If you are searching for a website for question papers, you are in the right place. We have everything to satisfy your need. We have sample question paper of social science for class- 9th CBSE with a solution. You may call it CBSE, previous year question paper, model question paper, exam papers, SS question paper, sample paper for class- 9th , CBSE board sample question papers solved, study material, exam preparation, NCERT question paper, CBSE sample paper for class- 9th Social Studies, question bank for class- 9th test sample paper, sample paper of social science for class- 9th with solution, social science class- 9th important questions, social science model test papers, papers for pre-board , sample papers for board exams, last year question paper of CBSE class- 9th
Sample Question Paper 2018-19
SOCIAL SCIENCE– Class — IX
Full Term Exam Set- 3- (Solved)
Maximum Marks: 80 Time 3 hours
(I)There are 26 questions in all. All questions are compulsory.
(ii) Marks for each question are indicated against the question.
(iii) Questions from serial number 1 to 7 are very short Answer type Questions. The answer to these questions should not exceed 30 words limit. Each question carries one mark.
(iv) Question from serial number 8 to 18 is 3 marks questions. Answer of these questions should not exceed 80 words each.
(v)Question from serial number 19 to 25 is 5 marks questions. Answers of these questions should not exceed 100 words each.
(vi) Question number 26 is a map question. It has two parts 26(A) and 26(B) 26 (A) of 2 marks from History and 26(B) of 3 marks from Geography. After completion attaches the map inside your answer book.
1. Who was the author of ‘The Rebirth of Russia’? (1)
Ans. S.D. Vidyalankar
2. Which event marked the beginning of the French Revolution? (1)
Ans. The storming of the Bastille (the fortress-prison) marked the beginning of the French Revolution.
3. Which type of drainage pattern is made by the Narmada River? (1)
Ans. Trellis pattern is made by the Narmada River.
4. Define ‘Biome’. (1)
Ans. A very large ecosystem on land having the distinct type of vegetation and wildlife is called biome.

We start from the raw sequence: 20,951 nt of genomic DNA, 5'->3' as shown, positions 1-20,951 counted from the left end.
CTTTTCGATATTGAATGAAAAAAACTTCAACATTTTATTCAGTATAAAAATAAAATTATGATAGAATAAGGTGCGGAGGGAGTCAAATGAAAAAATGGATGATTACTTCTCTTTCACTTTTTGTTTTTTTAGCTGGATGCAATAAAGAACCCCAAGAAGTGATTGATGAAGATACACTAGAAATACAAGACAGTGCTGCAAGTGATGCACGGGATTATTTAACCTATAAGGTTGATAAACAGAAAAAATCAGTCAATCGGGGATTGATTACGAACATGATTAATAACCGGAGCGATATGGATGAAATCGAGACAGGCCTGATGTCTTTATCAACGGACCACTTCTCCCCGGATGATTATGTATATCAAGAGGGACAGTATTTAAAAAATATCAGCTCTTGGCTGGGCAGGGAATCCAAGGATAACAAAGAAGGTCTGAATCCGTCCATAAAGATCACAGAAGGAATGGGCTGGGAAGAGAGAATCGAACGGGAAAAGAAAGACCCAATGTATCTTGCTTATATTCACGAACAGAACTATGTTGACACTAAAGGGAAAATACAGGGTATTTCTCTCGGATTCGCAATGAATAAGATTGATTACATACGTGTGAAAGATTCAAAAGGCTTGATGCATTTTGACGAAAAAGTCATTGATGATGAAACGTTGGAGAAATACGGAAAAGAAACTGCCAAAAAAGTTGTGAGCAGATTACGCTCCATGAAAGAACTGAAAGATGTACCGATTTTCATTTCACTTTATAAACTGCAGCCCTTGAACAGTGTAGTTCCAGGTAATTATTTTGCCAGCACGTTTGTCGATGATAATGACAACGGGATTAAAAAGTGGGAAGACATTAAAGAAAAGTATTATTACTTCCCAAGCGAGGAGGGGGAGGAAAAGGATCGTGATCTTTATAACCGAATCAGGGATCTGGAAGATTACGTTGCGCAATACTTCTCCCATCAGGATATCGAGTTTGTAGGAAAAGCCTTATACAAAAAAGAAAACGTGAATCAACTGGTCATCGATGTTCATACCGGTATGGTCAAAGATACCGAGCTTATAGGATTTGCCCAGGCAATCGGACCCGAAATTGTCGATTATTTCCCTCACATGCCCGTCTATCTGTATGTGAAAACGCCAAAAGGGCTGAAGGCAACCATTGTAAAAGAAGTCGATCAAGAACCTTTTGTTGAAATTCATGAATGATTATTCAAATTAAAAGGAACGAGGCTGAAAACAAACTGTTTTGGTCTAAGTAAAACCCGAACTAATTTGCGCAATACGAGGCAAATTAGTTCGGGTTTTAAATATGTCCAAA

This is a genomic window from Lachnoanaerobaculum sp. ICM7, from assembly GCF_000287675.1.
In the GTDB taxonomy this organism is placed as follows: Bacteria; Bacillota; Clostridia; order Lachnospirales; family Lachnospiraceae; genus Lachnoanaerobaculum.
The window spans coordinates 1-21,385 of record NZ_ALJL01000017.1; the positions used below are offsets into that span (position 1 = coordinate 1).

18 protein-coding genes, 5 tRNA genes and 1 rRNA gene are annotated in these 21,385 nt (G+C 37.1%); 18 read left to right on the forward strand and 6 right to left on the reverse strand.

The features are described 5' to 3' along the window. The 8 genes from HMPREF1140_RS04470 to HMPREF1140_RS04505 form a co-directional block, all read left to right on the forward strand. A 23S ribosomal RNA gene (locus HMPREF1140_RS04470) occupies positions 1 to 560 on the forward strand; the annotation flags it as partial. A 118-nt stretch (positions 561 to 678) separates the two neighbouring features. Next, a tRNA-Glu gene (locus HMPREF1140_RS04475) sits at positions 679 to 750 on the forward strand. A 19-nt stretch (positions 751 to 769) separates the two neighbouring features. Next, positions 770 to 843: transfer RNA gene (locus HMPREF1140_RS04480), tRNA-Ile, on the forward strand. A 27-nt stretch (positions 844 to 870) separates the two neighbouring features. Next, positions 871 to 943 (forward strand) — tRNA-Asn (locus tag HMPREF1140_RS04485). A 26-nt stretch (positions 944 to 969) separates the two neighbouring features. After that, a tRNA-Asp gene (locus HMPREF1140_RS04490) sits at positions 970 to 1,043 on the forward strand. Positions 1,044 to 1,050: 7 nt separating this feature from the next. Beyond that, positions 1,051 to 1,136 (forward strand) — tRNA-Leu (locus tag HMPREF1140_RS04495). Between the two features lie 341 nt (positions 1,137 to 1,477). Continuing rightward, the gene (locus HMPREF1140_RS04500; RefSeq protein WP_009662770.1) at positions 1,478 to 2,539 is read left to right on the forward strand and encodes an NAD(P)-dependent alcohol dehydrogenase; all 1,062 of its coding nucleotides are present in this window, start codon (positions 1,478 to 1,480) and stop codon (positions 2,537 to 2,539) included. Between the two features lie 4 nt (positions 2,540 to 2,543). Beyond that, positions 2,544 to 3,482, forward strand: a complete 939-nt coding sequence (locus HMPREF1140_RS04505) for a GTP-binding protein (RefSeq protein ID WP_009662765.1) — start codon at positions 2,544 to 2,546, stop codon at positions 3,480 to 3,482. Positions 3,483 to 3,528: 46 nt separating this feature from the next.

5. What is the divergent boundary? (1)
Ans. It is a boundary which is formed when two plates move away from each other.
6. What is ‘Apartheid.’? (1)
Ans. It is a policy of racial segregation under which all people are classified and separated on the basis of race.
7. Name the main production activity of Paramour. (1)
8. Describe the life of Giddy shepherds. (3)
Ans. The Gaddi shepherds of Himachal Pradesh spend their winter in the low hills of Siwalik range, grazing their flocks in the scrub forests. By April, they moved North and spent the summer in Lahul and Spiti. When the snow melted and the high passes were clear, many of them moved onto higher mountains meadows. By September, they began their return movement. On the way, they stopped in the villages on Lahul and Spite, reaping summer harvest and sowing their winter crops.
Then, they descended with their flock to their winter grazing, ground on Siwalik hills. Next April, again they start their March with their animals, to the summer meadows.
9. What were the ideas of Karl Marx and Friedrich Engels about the capitalists? (3)
Ans. Socialists had different visions of the future. Some believed in the idea of cooperatives. Karl Marx and Friedrich Engels added other ideas to this body of arguments. Marx argued that industrial society was ‘capitalist’. Capitalists owned the capital invested in factories, and the profit of capitalists was produced by workers. The condition of the workers could not improve as long as this profit was accumulated by private capitalists. Workers had to overthrow capitalism and the rule of private property.
Marx believed that to free themselves from capitalists exploitation, workers had to construct a radically socialist society where all property was socially controlled. This would be a communist society. He was convinced that workers would triumph in their conflict with capitalists. A communist society was the natural society of the future.
10. Mention the main features of the Northern Plain. (3)
Ans. (i) The northern plain has been formed by the interplay of the three major river systems, namely—the Indus, the Ganga and the Brahmaputra along with their tributaries.
(ii) It spreads over an area of 7 lakh sq. km. The plain being about 2400 km long and 240 to 320 km broad, is a densely populated physiographic division.
(iii) The Northern plain is broadly divided into three sections. The western part of the Northern Plain is referred to as the Punjab Plains. The Ganga plain extends between Ghagger and Teesta rivers.
11. How do human beings influence the ecology of a region? Explain. (3)
Ans. Due to excessive exploitation of the plants and animal resources by human beings, the ecosystem has been disturbed.